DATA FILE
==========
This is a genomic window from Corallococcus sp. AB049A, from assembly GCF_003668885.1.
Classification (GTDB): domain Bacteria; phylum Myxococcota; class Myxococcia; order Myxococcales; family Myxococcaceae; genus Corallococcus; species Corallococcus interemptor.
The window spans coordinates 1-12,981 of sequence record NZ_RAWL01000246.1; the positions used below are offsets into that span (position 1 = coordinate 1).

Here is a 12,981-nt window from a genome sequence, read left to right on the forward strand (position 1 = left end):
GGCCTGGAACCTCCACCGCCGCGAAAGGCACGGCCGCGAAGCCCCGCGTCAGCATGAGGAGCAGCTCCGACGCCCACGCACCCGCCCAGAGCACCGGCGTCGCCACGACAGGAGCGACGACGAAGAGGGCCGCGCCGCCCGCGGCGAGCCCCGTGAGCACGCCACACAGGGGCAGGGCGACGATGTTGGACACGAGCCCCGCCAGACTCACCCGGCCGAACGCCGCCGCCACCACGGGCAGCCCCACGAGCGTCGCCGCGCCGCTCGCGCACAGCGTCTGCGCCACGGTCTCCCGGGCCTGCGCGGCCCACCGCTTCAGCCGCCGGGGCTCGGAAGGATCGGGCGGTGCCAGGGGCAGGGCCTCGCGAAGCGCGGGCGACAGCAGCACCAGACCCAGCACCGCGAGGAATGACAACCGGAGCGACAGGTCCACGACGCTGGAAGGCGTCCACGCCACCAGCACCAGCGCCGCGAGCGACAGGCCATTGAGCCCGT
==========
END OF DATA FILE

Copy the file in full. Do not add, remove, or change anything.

This is a genomic window from Corallococcus sp. AB049A, from assembly GCF_003668885.1.
Classification (GTDB): domain Bacteria; phylum Myxococcota; class Myxococcia; order Myxococcales; family Myxococcaceae; genus Corallococcus; species Corallococcus interemptor.
The window spans coordinates 1-12,981 of sequence record NZ_RAWL01000246.1; the positions used below are offsets into that span (position 1 = coordinate 1).

Here is a 12,981-nt window from a genome sequence, read left to right on the forward strand (position 1 = left end):
GGCCTGGAACCTCCACCGCCGCGAAAGGCACGGCCGCGAAGCCCCGCGTCAGCATGAGGAGCAGCTCCGACGCCCACGCACCCGCCCAGAGCACCGGCGTCGCCACGACAGGAGCGACGACGAAGAGGGCCGCGCCGCCCGCGGCGAGCCCCGTGAGCACGCCACACAGGGGCAGGGCGACGATGTTGGACACGAGCCCCGCCAGACTCACCCGGCCGAACGCCGCCGCCACCACGGGCAGCCCCACGAGCGTCGCCGCGCCGCTCGCGCACAGCGTCTGCGCCACGGTCTCCCGGGCCTGCGCGGCCCACCGCTTCAGCCGCCGGGGCTCGGAAGGATCGGGCGGTGCCAGGGGCAGGGCCTCGCGAAGCGCGGGCGACAGCAGCACCAGACCCAGCACCGCGAGGAATGACAACCGGAGCGACAGGTCCACGACGCTGGAAGGCGTCCACGCCACCAGCACCAGCGCCGCGAGCGACAGGCCATTGAGCCCGT